We all want our children to learn, thrive and become productive adults. Many students find it difficult to learn, thrive and dream of their futures because of school-based bullying (both traditional and cyber bullying) . We know that bullying is pervasive in our schools. National prevalence studies consistently show that roughly one in five students have been bullied regularly and a similar number have bullied others. Many others witness bullying going on around them, so in fact, there are millions of students who have to deal with the issue of bullying in our schools each day.

Students who bully generally bully students who they perceive as different and/or weaker than they are. Sometimes the bullying might be focused on a student’s family or something about the student that makes him or her stand out from the norm. Perhaps the student has two moms or two dads or lives with his or her grandparents. A bullied student might speak with a strong accent, or be of a racial or religious minority. A student might be bullied because of his or her size, or because he or she does not like to do the things that are expected for his or her gender. We are all too aware of how devastating the results of this kind of bullying can be, as we have heard all too often of students as young as 11 years old committing suicide after being severely bullied at school.

Dr. Dan Olweus, whose program has been researched for the past 30 years, clearly asserts that bullying is peer abuse and it is a civil rights issue. Our schools need to be a place where every student feels safe in school regardless of their family structure or identity. No student should be hurt, humiliated, or excluded at school. School is not a place that any student should fear. School should be a place where everyone feels welcome and a place where students enjoy learning and can grow as a part of a larger community.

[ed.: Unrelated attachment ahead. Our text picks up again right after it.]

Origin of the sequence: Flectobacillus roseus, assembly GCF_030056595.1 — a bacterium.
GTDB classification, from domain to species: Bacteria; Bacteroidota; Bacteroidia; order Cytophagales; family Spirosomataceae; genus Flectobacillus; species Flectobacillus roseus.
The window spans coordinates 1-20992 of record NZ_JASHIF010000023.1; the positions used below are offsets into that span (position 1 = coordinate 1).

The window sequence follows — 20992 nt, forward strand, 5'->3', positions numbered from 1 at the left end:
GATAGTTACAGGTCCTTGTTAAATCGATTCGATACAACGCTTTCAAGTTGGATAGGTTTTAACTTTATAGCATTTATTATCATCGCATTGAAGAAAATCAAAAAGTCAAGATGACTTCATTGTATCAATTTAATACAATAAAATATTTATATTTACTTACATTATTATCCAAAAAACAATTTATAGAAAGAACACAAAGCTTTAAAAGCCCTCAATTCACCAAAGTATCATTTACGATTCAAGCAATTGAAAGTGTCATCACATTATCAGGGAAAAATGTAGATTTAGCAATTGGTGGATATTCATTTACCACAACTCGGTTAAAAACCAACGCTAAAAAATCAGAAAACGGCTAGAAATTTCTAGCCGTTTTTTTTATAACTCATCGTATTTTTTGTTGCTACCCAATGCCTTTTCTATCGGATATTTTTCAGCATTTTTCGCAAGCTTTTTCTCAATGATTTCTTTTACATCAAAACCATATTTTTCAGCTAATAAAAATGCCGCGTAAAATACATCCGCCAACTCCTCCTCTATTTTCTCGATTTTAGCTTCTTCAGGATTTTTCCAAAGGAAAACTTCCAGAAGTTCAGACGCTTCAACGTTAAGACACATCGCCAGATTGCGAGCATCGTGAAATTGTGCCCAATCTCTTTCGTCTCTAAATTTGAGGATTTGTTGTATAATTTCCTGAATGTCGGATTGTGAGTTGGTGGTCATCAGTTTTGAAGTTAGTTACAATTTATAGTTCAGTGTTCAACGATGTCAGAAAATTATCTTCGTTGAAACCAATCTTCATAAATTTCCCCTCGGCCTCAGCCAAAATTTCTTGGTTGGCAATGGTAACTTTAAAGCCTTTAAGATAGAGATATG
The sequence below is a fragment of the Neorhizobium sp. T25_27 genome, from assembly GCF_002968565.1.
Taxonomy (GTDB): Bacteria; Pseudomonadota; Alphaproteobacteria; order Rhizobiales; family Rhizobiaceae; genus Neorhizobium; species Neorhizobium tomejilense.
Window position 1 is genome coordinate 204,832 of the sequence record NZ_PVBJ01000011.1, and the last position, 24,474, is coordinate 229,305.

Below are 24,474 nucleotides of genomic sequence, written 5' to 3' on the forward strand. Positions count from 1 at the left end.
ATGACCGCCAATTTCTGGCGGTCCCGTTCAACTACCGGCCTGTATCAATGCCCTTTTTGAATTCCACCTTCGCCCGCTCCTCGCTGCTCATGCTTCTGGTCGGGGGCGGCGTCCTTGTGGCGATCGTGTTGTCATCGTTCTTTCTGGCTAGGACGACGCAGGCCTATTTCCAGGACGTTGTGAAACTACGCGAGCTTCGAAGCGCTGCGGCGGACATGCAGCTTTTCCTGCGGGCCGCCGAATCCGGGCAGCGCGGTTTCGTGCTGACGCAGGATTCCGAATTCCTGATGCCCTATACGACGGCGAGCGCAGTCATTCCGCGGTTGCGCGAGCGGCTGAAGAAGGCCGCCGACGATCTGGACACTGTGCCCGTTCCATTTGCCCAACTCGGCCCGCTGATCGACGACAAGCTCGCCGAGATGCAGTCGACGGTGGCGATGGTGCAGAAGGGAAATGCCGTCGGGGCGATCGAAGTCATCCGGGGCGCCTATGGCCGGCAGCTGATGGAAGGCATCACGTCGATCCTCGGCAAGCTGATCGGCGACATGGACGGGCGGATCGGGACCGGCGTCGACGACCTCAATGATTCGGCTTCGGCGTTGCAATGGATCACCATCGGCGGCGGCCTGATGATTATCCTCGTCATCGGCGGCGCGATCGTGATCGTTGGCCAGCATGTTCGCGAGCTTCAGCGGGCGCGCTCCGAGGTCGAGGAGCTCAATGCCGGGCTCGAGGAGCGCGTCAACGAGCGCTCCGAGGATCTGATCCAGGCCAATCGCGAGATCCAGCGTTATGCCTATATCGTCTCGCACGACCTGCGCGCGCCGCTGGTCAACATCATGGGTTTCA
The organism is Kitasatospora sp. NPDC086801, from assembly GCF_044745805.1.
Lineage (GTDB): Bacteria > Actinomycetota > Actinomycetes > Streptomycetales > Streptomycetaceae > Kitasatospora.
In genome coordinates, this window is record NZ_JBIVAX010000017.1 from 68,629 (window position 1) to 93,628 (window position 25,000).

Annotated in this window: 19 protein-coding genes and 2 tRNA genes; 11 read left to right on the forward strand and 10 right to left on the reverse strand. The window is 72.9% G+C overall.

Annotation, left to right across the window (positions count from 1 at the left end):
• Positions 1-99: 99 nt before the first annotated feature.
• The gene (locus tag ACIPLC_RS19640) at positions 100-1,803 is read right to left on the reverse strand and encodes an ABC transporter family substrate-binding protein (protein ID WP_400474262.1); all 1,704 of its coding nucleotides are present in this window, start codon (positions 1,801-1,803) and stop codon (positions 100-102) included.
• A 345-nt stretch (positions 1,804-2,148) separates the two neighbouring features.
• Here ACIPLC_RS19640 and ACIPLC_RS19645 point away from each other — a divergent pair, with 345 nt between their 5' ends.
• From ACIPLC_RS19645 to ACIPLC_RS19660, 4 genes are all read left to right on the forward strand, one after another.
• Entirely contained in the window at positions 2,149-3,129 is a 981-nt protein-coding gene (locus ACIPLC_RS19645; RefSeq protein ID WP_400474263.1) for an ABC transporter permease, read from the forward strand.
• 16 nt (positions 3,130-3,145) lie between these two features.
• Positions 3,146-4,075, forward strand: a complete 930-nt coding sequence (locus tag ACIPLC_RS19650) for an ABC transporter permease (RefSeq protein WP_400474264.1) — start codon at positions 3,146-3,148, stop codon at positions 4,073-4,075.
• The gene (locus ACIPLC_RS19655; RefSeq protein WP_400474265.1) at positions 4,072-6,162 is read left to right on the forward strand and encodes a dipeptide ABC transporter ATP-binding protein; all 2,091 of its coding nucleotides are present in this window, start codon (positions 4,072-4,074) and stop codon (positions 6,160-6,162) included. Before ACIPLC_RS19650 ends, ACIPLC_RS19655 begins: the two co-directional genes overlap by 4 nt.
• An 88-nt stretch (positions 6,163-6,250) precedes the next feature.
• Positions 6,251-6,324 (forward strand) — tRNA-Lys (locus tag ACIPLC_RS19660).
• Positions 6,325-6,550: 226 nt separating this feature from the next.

The Olweus Bullying Prevention Program (OBPP) was brought to United States schools more than a decade ago. The guiding principles for the OBPP are:

1. Warmth, positive interest and involvement with students and their families are needed on the part of all adults in the school. The responsibility for developing and ensuring a safe and welcoming school climate rests with adults.

2. We need to set firm limits to unacceptable bullying behavior. Clear, consistent rules and messages against bullying behaviors should be present throughout the entire school.

3. Consistent use of nonphysical, non-hostile negative consequences when rules are broken. Because OBPP is research-based, program procedures and guidelines should be followed as closely as possible.

4. Adults in the schools should function as authorities and positive role models. Children learn by example from all adults; teachers and their families.

The content of Welcoming Schools is in alignment with these guiding principles. Welcoming Schools helps the adults in the school become comfortable with interrupting bias-based bullying. Welcoming Schools involves families and the larger community. And Welcoming Schools helps adults proactively create a school climate that is welcoming of the diversity that we find in our schools. Welcoming Schools helps remind us that it is possible to create positive school climates that limit negative behavior and promote respect for all students.

The more we can work together to promote consistent messages against bullying behaviors, our children will learn, thrive and realize their dreams for their futures.

Human Rights Campaign | HRC Back Story

—  John Wright

Readers Voice Awards – Travel

RIGHT AT HOME: Owner Wayne Falcone polished a gem of Oak Lawn history by rescuing and reinventing the Daisy Polk House. – DANIEL A. KUSNER/Dallas Voice


Daisy Polk Inn
2917 Reagan St., Dallas.
Sun.-Sat. 24 hrs.
Daisy Suite and Reagan Suite: $150 a night.